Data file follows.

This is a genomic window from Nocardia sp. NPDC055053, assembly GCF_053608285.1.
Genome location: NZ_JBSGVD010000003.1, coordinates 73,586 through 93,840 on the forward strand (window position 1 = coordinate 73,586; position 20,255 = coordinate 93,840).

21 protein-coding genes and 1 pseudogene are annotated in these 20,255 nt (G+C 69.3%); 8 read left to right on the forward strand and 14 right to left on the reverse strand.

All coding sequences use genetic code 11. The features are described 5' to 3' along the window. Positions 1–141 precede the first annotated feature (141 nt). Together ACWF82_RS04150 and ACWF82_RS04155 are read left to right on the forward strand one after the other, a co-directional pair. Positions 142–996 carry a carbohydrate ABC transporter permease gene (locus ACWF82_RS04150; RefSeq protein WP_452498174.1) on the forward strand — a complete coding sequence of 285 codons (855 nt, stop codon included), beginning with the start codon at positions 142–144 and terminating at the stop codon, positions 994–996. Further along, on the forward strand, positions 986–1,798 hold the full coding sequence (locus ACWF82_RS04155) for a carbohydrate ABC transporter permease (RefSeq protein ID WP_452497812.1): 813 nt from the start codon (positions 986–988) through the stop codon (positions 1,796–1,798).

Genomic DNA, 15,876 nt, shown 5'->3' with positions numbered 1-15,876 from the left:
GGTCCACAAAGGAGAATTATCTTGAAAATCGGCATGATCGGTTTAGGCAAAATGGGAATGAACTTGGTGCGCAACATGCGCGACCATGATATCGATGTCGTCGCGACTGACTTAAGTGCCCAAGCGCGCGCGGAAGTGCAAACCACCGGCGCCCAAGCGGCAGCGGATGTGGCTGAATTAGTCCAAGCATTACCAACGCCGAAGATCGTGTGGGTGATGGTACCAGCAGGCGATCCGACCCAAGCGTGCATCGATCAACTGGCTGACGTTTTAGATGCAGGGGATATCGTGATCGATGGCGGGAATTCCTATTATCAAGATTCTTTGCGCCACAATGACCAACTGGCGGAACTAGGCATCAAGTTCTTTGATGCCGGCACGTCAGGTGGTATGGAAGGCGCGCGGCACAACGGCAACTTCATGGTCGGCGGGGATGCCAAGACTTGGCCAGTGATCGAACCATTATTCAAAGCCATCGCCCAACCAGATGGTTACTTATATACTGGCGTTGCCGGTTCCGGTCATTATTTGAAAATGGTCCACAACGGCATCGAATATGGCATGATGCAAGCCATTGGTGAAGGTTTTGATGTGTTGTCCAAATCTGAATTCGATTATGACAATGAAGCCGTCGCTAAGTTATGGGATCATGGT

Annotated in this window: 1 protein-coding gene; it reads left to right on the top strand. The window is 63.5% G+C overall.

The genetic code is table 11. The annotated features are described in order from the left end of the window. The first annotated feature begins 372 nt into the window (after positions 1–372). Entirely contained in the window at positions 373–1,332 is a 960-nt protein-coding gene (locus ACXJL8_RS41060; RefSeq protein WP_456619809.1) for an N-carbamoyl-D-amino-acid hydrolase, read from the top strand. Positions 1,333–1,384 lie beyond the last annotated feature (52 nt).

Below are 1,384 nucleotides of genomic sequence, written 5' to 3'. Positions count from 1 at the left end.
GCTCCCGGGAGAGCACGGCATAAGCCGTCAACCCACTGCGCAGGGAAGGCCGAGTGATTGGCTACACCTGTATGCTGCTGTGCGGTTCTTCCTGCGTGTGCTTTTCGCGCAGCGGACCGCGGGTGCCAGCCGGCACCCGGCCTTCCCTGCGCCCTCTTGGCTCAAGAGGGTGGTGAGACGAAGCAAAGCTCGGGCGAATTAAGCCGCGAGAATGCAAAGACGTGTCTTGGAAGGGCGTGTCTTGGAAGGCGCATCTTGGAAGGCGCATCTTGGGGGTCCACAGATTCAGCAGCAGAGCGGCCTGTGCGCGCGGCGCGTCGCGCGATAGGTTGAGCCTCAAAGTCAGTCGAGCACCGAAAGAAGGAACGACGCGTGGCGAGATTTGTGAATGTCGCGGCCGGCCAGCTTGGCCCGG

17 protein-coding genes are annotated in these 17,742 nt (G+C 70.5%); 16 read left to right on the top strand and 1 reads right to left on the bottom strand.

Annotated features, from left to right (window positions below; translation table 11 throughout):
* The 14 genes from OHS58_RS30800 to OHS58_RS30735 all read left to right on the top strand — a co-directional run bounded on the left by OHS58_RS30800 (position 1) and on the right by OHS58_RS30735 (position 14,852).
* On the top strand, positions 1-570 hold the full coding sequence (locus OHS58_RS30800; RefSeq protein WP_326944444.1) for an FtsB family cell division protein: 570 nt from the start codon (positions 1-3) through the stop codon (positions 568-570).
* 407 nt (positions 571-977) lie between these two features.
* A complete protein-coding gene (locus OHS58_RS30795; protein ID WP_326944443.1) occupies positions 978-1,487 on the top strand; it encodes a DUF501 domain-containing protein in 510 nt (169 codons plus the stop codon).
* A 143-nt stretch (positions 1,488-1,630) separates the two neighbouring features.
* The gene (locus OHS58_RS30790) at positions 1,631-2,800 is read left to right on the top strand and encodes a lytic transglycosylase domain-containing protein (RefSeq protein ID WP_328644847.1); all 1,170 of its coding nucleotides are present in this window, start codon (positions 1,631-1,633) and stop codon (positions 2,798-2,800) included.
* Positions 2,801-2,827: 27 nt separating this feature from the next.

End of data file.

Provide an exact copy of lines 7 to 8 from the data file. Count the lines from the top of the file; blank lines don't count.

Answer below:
Annotated in this window: 1 protein-coding gene; it reads left to right on the top strand. The window is 63.5% G+C overall.

The genetic code is table 11. The annotated features are described in order from the left end of the window. The first annotated feature begins 372 nt into the window (after positions 1–372). Entirely contained in the window at positions 373–1,332 is a 960-nt protein-coding gene (locus ACXJL8_RS41060; RefSeq protein WP_456619809.1) for an N-carbamoyl-D-amino-acid hydrolase, read from the top strand. Positions 1,333–1,384 lie beyond the last annotated feature (52 nt).